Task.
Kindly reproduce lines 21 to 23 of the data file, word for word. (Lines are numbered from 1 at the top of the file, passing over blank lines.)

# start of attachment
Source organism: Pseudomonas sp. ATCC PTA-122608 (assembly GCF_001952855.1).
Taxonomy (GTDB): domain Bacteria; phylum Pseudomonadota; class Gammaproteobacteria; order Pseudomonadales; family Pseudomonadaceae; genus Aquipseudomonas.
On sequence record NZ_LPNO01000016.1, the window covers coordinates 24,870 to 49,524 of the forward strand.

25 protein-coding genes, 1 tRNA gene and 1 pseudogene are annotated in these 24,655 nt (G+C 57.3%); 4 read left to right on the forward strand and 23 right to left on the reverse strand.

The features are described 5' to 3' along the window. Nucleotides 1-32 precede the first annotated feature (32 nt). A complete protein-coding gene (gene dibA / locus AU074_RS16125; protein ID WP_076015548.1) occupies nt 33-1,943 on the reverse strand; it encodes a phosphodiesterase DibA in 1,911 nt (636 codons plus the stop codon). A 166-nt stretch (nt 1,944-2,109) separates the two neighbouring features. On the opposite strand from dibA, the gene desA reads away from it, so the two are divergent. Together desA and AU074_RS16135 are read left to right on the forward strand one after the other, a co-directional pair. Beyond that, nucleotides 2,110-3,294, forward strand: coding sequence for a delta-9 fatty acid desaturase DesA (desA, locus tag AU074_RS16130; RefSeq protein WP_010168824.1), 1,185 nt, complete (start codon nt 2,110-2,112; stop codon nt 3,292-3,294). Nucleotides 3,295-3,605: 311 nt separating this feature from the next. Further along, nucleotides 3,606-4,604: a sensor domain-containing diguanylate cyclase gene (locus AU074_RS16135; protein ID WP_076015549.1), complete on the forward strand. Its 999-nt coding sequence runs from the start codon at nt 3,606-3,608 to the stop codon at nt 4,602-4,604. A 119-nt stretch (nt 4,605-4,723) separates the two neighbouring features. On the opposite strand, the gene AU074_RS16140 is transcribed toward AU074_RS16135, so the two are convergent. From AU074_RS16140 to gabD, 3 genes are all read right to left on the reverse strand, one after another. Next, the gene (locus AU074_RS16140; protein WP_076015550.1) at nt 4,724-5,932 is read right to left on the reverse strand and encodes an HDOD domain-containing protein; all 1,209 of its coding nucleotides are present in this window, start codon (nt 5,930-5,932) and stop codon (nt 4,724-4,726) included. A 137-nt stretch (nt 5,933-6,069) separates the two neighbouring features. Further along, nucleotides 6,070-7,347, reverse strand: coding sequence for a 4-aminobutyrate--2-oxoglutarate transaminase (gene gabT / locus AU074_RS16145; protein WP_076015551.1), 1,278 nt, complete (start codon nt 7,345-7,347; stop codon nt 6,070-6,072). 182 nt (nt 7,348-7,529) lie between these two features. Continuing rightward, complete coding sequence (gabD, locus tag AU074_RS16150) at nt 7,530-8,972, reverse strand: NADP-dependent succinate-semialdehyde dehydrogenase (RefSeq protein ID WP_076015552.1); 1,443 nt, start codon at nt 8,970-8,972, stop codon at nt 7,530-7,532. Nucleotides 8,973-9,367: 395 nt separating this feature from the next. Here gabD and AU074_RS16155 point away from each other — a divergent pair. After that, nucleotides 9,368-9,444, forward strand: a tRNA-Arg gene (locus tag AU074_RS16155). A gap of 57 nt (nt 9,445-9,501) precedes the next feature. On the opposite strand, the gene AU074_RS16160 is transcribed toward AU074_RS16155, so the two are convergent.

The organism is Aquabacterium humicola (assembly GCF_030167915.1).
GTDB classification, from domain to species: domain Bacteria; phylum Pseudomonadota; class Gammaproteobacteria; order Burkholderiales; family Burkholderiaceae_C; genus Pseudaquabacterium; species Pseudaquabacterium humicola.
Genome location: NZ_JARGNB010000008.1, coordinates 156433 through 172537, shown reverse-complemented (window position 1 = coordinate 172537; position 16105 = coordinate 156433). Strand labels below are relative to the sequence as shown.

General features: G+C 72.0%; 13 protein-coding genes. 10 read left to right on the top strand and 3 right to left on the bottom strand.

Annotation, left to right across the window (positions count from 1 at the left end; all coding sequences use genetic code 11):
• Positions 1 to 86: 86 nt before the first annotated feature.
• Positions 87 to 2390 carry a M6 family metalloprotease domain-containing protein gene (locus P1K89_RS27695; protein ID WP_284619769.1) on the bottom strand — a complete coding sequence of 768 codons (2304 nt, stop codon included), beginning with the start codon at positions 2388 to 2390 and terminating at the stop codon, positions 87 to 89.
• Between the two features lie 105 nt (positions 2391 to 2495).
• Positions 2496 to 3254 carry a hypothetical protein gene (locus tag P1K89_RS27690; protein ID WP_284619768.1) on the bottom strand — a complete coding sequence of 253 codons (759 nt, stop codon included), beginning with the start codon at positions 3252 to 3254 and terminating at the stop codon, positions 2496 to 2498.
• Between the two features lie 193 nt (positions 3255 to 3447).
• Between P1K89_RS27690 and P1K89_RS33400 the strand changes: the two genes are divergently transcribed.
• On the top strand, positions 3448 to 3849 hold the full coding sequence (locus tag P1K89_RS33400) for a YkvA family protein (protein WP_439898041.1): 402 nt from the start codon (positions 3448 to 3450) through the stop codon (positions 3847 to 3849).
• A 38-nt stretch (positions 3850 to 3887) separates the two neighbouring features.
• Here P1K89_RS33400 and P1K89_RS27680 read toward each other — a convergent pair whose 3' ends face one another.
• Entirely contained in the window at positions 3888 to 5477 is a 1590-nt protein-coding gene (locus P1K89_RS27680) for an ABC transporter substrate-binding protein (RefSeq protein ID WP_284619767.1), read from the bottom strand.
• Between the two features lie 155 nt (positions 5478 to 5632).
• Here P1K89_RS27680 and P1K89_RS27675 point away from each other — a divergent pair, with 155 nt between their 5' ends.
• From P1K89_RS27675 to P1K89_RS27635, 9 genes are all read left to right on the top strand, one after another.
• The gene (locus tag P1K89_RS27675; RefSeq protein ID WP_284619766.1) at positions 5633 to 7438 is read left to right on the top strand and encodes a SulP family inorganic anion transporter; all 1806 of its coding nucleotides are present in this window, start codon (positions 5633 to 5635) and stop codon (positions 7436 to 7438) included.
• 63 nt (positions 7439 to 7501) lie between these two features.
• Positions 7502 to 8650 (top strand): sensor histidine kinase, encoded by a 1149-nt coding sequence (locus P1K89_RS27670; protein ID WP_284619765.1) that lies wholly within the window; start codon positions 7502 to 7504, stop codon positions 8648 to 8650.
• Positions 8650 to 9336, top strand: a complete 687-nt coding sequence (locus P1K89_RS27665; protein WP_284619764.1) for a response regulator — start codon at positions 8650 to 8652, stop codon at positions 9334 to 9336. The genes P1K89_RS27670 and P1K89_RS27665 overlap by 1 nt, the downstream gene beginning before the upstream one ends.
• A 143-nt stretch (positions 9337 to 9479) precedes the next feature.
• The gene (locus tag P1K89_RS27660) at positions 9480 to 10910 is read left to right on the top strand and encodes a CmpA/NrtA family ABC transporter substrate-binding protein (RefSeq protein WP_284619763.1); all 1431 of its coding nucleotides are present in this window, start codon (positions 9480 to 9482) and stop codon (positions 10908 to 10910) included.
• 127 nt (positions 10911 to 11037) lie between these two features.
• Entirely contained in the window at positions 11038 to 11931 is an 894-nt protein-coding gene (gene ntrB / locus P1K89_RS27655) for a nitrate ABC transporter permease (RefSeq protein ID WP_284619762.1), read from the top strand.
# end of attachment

• Between the two features lie 155 nt (positions 5478 to 5632).
• Here P1K89_RS27680 and P1K89_RS27675 point away from each other — a divergent pair, with 155 nt between their 5' ends.
• From P1K89_RS27675 to P1K89_RS27635, 9 genes are all read left to right on the top strand, one after another.